Michael “Caruso” Taylor is a man with a problem. He can’t speak. In fact, he can't do much of anything the way he once used to. A successful English professor, he can hardly compose a coherent sentence, or remember much of anything he once knew. On top of this, he is slowly regressing toward infancy. He calls it "The Wasties," a condition with no known cause and no known cure. He throws his sippy cup. He bites his nurse. He tries to wall himself into his bedroom. He tries to run away. But as Caruso slips further and further away from sanity and adulthood, his mental life begins to soar.
Distinctive, funny and deeply affecting, The Wasties presents a unique vision that offers insights into madness, aging, notions of success, and the desire to abdicate from the responsibilities of adulthood.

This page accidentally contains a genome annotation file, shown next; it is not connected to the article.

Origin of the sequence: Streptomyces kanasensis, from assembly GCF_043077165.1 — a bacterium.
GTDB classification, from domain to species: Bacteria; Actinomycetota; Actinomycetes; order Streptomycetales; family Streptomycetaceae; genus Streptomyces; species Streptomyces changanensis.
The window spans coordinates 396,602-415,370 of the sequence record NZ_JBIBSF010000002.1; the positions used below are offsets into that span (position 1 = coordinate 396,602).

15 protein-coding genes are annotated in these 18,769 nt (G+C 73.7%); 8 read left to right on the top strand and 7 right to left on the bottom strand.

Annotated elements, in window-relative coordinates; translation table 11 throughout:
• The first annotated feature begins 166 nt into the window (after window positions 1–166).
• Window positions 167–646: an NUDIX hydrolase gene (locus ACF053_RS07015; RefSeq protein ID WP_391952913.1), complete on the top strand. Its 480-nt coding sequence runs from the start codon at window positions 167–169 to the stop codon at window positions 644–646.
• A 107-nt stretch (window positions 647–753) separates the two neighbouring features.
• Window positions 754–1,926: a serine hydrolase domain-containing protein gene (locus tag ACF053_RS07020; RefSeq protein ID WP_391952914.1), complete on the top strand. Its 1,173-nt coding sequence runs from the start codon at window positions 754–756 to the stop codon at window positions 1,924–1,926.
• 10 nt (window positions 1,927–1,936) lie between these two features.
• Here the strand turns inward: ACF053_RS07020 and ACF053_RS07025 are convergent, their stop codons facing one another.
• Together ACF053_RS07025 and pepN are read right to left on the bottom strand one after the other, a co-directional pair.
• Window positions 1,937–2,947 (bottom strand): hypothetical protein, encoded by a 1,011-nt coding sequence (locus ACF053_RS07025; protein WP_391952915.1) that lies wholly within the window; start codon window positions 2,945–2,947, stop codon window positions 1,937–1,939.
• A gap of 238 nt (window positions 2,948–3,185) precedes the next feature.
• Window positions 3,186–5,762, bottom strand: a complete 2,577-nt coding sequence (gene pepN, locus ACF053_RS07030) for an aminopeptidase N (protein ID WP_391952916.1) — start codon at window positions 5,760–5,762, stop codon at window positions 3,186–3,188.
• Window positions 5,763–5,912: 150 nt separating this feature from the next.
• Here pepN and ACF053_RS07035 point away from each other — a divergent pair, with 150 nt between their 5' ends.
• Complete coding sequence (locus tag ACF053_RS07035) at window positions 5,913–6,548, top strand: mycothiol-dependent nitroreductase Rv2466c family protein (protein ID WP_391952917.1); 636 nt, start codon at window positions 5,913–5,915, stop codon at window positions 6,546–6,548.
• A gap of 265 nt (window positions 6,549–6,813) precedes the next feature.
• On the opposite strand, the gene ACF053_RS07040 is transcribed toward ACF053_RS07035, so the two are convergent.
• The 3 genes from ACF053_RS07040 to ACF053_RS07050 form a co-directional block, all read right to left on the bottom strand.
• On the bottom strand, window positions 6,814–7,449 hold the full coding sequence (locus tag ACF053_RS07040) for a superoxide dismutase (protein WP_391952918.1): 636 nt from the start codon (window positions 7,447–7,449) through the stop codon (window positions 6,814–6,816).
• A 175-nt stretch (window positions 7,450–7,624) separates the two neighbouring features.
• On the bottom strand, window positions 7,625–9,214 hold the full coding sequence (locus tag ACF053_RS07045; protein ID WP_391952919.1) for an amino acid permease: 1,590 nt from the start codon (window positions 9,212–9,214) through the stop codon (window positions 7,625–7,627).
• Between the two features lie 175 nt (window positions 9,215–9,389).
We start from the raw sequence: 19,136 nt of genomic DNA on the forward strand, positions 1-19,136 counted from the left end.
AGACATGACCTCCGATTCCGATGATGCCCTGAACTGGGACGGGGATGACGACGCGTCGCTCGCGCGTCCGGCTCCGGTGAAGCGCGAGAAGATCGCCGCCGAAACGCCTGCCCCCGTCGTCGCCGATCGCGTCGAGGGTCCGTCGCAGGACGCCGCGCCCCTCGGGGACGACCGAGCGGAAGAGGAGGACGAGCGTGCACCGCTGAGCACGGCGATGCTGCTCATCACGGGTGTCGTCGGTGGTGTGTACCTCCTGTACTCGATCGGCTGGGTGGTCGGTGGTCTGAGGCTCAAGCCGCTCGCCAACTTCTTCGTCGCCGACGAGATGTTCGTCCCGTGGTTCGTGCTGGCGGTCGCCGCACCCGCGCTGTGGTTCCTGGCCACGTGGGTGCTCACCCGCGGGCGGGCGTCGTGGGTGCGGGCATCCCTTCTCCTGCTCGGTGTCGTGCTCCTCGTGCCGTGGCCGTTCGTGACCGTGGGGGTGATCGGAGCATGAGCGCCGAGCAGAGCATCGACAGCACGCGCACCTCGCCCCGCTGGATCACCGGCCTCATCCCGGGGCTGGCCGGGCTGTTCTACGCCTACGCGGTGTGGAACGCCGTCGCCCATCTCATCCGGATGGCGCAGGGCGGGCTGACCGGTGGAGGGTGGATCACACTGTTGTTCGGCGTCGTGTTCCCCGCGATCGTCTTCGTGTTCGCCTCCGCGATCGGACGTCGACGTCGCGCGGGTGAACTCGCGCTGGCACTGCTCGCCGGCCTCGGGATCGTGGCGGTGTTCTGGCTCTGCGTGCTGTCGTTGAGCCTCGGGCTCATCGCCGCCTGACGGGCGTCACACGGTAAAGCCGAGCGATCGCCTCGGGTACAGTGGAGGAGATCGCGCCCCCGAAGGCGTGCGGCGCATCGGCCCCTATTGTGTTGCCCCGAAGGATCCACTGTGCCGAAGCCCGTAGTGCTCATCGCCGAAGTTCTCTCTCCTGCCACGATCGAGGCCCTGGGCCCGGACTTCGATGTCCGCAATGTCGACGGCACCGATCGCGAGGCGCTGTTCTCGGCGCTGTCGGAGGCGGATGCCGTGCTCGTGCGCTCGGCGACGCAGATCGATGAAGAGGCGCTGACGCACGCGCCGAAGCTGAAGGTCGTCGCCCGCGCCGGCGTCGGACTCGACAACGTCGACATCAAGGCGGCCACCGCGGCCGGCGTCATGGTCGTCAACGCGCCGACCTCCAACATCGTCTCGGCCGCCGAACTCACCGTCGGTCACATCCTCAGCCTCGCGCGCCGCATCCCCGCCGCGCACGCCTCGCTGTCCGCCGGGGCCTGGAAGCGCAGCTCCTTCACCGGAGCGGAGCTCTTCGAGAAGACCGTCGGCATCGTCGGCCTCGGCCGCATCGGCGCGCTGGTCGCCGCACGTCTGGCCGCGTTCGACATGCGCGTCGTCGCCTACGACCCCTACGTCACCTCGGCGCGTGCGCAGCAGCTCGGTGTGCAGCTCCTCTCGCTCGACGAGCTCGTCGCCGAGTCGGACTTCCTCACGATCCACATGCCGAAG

Alienation cloaks itself in a new and blackly humorous guise in this third novel by Reuss (Henry of Atlantic City; Horace Afoot). English professor Michael "Caruso" Taylor has lost the ability to speak and embarks on a journey of infantilization that progressively strips him of his autonomy a condition he labels "the wasties." He grows entirely dependent on others: his pregnant wife, Gina; his nurse, Theresa; and a host of health-care professionals who attempt to rein in his childish impulses. Taylor communicates via scribbled messages, IBM ThinkPad and hand gestures. This occasionally makes for humorous episodes, such as Taylor's psychosexual explanation to his therapist of why he bit Theresa's hand. A side effect of the wasties includes seeing famous people, often long deceased (Walt Whitman, Marianne Moore, John Muir), in prosaic disguise (e.g., Ralph Ellison as a male nurse) and occasionally holding conversations with them. Reuss employs this device effectively at first, since such interactions match Taylor's deteriorating condition, yet as they multiply, they grow stale. Another problem is the novel's dependence on Taylor's observations and thoughts, which lose their bite as Taylor sinks into greater dependence. In his previous novels, Reuss proved himself to be a highly original and idiosyncratic thinker. Here he manages flashes of insight into the innate human desire to flee communication and autonomy, but flounders as the novel floats free of solid plot and character development. Still, Reuss's insouciant weirdness Taylor takes to communicating in fragments of Simon and Garfunkel songs and he does the hokey pokey to NPR as part of his physical therapy gives the novel a loopy charm. (Aug. 21) Forecast: The cultish appeal of Henry of Atlantic City and Horace Afoot won Reuss a small following of devoted readers. The Wasties won't broaden his reach, but should satisfy most fans. Copyright 2002 Cahners Business Information.